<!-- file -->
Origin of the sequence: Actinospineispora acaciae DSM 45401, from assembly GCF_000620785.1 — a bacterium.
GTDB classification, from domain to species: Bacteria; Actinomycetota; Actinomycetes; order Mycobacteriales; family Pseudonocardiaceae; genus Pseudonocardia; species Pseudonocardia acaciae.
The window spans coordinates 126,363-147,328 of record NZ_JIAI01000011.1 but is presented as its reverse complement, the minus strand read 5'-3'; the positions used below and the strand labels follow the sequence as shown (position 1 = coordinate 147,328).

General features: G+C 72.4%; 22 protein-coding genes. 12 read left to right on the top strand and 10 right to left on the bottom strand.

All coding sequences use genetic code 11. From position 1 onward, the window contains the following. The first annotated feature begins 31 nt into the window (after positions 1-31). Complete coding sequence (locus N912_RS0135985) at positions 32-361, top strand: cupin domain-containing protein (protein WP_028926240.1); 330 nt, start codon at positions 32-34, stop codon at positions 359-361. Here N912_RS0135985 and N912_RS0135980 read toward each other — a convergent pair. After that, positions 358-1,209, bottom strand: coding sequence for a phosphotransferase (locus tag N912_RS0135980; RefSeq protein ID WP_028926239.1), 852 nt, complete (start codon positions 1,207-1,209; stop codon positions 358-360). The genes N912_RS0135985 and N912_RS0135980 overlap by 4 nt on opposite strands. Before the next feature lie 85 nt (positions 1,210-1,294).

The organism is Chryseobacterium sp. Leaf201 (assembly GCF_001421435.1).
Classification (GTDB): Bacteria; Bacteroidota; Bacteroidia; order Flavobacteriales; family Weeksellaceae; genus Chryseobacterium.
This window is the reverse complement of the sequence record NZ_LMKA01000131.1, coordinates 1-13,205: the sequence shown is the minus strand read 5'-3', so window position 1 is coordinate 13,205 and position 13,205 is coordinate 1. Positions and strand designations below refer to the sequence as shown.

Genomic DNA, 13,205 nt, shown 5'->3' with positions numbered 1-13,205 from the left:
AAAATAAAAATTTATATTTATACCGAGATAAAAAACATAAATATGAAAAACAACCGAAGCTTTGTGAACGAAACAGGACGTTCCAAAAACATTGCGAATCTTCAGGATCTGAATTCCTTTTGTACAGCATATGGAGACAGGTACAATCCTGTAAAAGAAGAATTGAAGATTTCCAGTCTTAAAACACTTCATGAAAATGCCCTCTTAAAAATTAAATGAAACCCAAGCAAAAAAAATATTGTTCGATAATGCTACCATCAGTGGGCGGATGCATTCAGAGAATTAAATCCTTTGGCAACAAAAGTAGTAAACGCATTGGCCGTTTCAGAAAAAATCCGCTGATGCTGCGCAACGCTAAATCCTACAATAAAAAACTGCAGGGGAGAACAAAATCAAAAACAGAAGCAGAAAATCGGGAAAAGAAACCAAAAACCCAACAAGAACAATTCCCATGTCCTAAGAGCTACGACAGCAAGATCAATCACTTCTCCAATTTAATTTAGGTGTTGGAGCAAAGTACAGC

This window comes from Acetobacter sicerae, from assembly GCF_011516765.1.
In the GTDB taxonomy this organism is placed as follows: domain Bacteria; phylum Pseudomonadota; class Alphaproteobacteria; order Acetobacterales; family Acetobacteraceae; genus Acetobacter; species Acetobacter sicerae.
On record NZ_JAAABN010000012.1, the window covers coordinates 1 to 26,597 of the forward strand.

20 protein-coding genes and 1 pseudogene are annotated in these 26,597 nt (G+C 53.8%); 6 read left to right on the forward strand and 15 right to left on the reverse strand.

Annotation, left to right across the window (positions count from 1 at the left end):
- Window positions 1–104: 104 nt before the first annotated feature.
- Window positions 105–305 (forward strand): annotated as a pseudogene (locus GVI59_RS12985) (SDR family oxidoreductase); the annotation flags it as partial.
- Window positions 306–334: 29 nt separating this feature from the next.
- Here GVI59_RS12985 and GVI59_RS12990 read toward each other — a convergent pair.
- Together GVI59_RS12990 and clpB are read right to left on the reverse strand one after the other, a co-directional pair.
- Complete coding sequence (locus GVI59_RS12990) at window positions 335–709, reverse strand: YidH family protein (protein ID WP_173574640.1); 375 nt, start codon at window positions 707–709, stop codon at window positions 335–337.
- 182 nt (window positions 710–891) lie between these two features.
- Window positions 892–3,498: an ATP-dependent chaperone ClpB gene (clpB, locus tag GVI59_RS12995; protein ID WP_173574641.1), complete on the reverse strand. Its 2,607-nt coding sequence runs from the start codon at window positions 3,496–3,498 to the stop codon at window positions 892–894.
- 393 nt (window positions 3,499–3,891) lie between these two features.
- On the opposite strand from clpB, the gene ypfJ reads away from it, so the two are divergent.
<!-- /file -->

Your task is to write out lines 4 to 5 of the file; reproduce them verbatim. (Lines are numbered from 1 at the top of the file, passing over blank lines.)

General features: G+C 72.4%; 22 protein-coding genes. 12 read left to right on the top strand and 10 right to left on the bottom strand.

All coding sequences use genetic code 11. From position 1 onward, the window contains the following. The first annotated feature begins 31 nt into the window (after positions 1-31). Complete coding sequence (locus N912_RS0135985) at positions 32-361, top strand: cupin domain-containing protein (protein WP_028926240.1); 330 nt, start codon at positions 32-34, stop codon at positions 359-361. Here N912_RS0135985 and N912_RS0135980 read toward each other — a convergent pair. After that, positions 358-1,209, bottom strand: coding sequence for a phosphotransferase (locus tag N912_RS0135980; RefSeq protein ID WP_028926239.1), 852 nt, complete (start codon positions 1,207-1,209; stop codon positions 358-360). The genes N912_RS0135985 and N912_RS0135980 overlap by 4 nt on opposite strands. Before the next feature lie 85 nt (positions 1,210-1,294).